During His Highness Maharaja Sayajirao Rae’s minority a historic event took place in India.  At the great Durbar at Delhi, where Queen Victoria was proclaimed Empress of India,  His Highness the Maharaja was cordially received by Lord Lytton and was presented with a special banner of Baroda colours.  The Queen was also pleased to bestow on the young ruler the little of Farzand-i-Khas-i-Daulat-i-Inglisha.  On this occasion, he met and made the acquaintance of His Highness the late Nizam of Hyderabad and His Highness the late Maharaja of Mysore and what was perhaps of more lasting value made the first of his many journeys to famous places in Upper India.
In 1881, His Highness came of age and assumed full powers.  He soon obtained a mastery of the working of all departments of the State, inspired his officers with his own enthusiasm and kindled in them a sense of responsibility.  He thus commenced that career of reform and progressive administration which has obtained for Baroda the prominent place which it holds today.
In the administration of the State, His Highness is assisted by an Executive Council consisting of the Dewan or Minister as President, two or more  Dewans or Deputy Ministers and one or two other officers as members.  For the purpose of assisting him in the work of legislation, His Highness has established a Legislative Council consisting of 27 members including the Dewan who is the President.  The numbers of the Executive Council, the Legal Remembrancer of the State, the Chief Revenue Officer (Sar Suba) and the Government Pleader, Varisht Court (High Court), are ex-officio members of this Legislative Council.  Besides these, there are seven nominated non-official members.  The number of elected members is ten.  The number of non-official members is thus 15 and that of official members is 12.  Members have the right of interpellation and of moving resolutions on matters of general public interest.  The Council is an advisory body.  The State has a properly constituted judicial system with laws of its own in civil and criminal matters.  The Varisht (or High) Court is the highest tribunal in the State in all judicial matters.  Provision has, however, been made for the admission of appeals and applications against its decisions before the Huzur Nyaya Sabha (which corresponds to the Privy Council in London) subject to certain conditions.  This latter body which advises His Highness in the exercise of his appellate and revisional functions is composed of the Legal Remembrancer, a Judge of the Varisht Court, not connected with the case under consideration, and a third member who may be the Huzur Kamdar (Private Secretary) or a retired Judge of the Varisht Court.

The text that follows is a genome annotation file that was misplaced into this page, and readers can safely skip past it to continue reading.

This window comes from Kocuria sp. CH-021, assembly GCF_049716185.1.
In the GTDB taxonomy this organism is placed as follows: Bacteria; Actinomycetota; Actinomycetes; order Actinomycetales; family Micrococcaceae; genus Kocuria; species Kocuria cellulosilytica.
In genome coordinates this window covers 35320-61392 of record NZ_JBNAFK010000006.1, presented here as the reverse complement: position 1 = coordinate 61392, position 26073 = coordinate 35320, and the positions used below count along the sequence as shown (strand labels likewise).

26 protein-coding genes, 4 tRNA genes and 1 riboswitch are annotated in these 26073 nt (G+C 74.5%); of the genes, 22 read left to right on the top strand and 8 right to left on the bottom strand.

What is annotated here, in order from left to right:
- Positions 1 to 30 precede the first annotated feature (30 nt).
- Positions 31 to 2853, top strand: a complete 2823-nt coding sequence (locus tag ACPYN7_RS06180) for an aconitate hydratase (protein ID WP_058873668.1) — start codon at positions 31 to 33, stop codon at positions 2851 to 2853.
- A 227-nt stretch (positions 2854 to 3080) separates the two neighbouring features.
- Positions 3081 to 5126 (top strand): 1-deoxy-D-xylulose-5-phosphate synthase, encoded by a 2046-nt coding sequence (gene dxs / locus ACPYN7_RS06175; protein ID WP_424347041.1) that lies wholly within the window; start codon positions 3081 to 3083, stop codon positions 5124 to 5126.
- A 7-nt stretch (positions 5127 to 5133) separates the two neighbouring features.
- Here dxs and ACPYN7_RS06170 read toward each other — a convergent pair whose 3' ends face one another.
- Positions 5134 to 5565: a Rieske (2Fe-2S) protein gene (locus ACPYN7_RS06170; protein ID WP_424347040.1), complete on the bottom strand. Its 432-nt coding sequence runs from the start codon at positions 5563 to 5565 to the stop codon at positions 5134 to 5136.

The Maharaja’s activities have been of a two-fold character – first, as a ruler of an important State, and, secondly, as an Indian Patriot.  We do not know which to admire more, his ideals as a ruler or his high and patriotic conception of his duties as an Indian.  In both capacities, he has achieved pre-eminence among contemporary Indian rulers as an idealist and a practical statesman.  What is more astonishing about the Maharaja is the boldness of his measures, once he was convinced that he was doing right.  Lord Chelmsford once observed, “We in British India, may learn a good deal from observation of what has been done in the Baroda State in the way of testing and providing new paths of advance”.  The Maharaja was the first in all India to introduce free and compulsory education in his State.  This measure which appealed to the imagination of the people was due to his conviction that it was absolutely necessary “for the realization of my ambitions and wishes for the future of my people”.  Much might be written on the beneficial activities of the educational department in Baroda.  What may be termed a living monument to His Highness’ genuine efforts for the amelioration of his subjects, poor as well as rich is his splendid record of achievement in the educational progress of his State.  It is true that the progress has not been at the rate contemplated by High Highness.  Neverthless it remains a great achievement, when it is remembered that, in the times of his predecessors, there were but few schools in the State, while now the number of schools and other educational institutions of all kinds is 2,848 and the State spends nearly three and a half millions of rupees a year on education.  According to His Highness, one great aim of education should be to teach “self-help”.  He had been, he once remarked, struck by the helplessness and passiveness of the people.  To his mind, education by instruction and example was the great promoter of self-help.  If Indian youths were to rise to their fullest stature, he advised them, not to limit their horizon by prospects of government service but to forge out new careers for themselves in the spirit of manliness and self-reliance.  He looks chiefly to education not simply for progress in social conditions, but also for industrial, commercial and economic advance generally.  He has therefore modelled his educational policy on the lines which would accelerate the aim.